To Strive, To Seek, to Find, and max out yields

March 22, 2012 |

Yield unlocks value, and especially feedstock yield. What’s the latest? What feedstocks are reporting yields that could support 1000+ gallons per acre for terrestrial crops?

It was President Kennedy’s favorite poem, Tennyson’s Ulysses, with its stirring coda:

We are not now that strength which in old days 

Moved earth and heaven, that which we are, we are,

One equal temper of heroic hearts, 

Made weak by time and fate, but strong in will 

To strive, to seek, to find, and not to yield.

Of course, in bioenergy, we have to adjust that “not to yield” into a “help me, brother, to max out yield.”

Nothing is more important than yield, in these nefarious emission-loving days that have come upon us in lusty choruses of “drill, baby, drill.” Yield is your Defense Against the Dark Arts.

Yield from the acre, yield from the ton, yield from the dollar. Yield is the to key to parity, survival, finance, glory, profit, all the biggies.

Of course, we have learned to be careful about yield claims. As Algae’s Dr. No, John Benemann writes:

“Unfortunately, [they] are just following the inverse law of knowledge: the less you know the better it looks, and vice-versa.  Now that they understand a little about lignocellulosic ethanol, gosh, it does not looks so good anymore, so let us drop this flame and go on a date with pond scum, that looks really good as we don’t know anything.  One of these days it will dawn on these worthies that neither algae nor ethanol nor whatever will not be THE solution to the oil or climate change or whatever problem, and then we can start doing something rational.”

The feedstock enthusiasm cycle

The five stages of yield and claim could be neatly summarized for many feedstocks, thus:

Stage 1. Eureka! [name your feedstock] could solve everything, if there was more R&D.

Stage 2. Oops! [feedstock] will solve everything in five years, but needs a transitional subsidy.

Stage 3. Shame! [feedstock] will cause deforestation in the Amazon.

Stage 4. Scam! The numbers are inflated. It’s all hype. [feedstock] will solve nothing.

Stage 5. [After a suitable forgetting period, say five years] Return to Stage 1 and repeat forever.

Not all feedstocks fall into this “claim and shame” cycle. There are an increasing number of serious feedstocks developers around – Mendel for miscanthus, Ceres for switchgrass and energy cane, Chromatin for sorghum, SG Biofuels for jatropha, BAL for seaweed, and Agrisoma for carinata, just to name a handful.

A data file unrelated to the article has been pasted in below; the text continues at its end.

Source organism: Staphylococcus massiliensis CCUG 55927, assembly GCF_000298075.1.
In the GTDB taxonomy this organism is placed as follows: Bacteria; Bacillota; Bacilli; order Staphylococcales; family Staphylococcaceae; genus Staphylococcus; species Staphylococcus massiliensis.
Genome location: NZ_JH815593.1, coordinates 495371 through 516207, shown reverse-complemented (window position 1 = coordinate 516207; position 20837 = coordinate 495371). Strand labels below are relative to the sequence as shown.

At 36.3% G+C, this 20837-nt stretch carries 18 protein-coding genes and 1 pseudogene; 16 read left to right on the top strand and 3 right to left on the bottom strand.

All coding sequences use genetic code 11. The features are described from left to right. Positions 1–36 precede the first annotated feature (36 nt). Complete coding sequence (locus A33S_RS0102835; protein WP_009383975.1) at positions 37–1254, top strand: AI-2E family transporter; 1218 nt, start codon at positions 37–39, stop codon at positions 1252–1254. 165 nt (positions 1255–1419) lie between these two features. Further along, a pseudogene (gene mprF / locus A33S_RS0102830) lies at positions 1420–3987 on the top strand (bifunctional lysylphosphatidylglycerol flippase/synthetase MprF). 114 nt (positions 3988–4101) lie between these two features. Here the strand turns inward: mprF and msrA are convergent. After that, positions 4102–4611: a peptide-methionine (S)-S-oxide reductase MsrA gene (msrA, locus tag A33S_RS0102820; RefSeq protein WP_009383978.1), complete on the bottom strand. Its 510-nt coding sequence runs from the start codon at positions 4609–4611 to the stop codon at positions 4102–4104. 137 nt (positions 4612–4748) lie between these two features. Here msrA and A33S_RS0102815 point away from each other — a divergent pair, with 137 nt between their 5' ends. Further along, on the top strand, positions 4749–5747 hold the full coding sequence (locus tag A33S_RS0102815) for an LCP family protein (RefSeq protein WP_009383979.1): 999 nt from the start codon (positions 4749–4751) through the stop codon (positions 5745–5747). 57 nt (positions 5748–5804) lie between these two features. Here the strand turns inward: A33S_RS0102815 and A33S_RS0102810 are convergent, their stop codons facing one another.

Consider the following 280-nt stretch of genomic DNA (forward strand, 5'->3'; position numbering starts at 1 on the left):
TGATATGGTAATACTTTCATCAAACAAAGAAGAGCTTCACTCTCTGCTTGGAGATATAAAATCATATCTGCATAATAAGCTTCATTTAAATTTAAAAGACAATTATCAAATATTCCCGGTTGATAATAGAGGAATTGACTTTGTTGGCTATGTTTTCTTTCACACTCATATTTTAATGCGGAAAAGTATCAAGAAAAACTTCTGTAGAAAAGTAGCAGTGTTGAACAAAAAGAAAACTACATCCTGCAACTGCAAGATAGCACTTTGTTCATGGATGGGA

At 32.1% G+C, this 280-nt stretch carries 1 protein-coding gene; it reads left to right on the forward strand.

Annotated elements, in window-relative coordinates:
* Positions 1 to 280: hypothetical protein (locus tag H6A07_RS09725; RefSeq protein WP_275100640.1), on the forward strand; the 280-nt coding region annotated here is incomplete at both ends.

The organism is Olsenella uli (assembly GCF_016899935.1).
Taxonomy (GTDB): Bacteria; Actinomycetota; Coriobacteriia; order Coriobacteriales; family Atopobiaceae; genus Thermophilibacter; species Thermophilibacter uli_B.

Here are some of the latest claims on yield.

Micro-algae,up to 60 tons of biomass containing 3,800 gallons of algal oil per acre per year,” Cellana.

Seaweed. Up to 50 tons per acre, from BAL.

Miscanthus. Up to 12-13 dry tons per acre, from Mendel “”in places like Mississippi and Louisiana”) and LA.

Sorghum. 10-12 dry tons per acre, Chromatin. “Today, our sorghum is expected to have an energy content that is more than 70 percent of coal – roughly equivalent to firewood,” adds Chromatin CEO Daphne Preuss. “Our breeding and crop engineering program is generating new varieties of sorghum that are expected to have an even higher energy content with lower levels of ash and other contaminants. Sure, yield drives value, but you need to have quality.”

Lignin-modified eucalyptus trees, 10 tons per acre, ArborGen

Hybrid switchgrass, 9.4 tons per acre, USDA.

Bioenergy switchgrass, 7.4 tons per acre, USDA.

Shawnee switchgrass, 5 tons per acre, USDA.

Corn stover, 2-3.5 recoverable tons per acre, various producers including POET.

Managed native prairie, 2.5 tons per acre, USDA.

Low-input, high-diversity prairie, 1.75 tons per acre, USDA.

The bottom line.

Yields in the 8+ tons per acre range are impressive indeed. At 100 gallons per ton (conversion rates for best-of-breed cellulosic biofuels projects that do not recapture CO2), those are in the 800 gallons per acre range, comparable to sugarcane and well ahead of, say, corn.

But we will investigate, tomorrow, the impact of the new yields on production costs, as we release our updated 2012 Biofuels Venture Valuation Tool.

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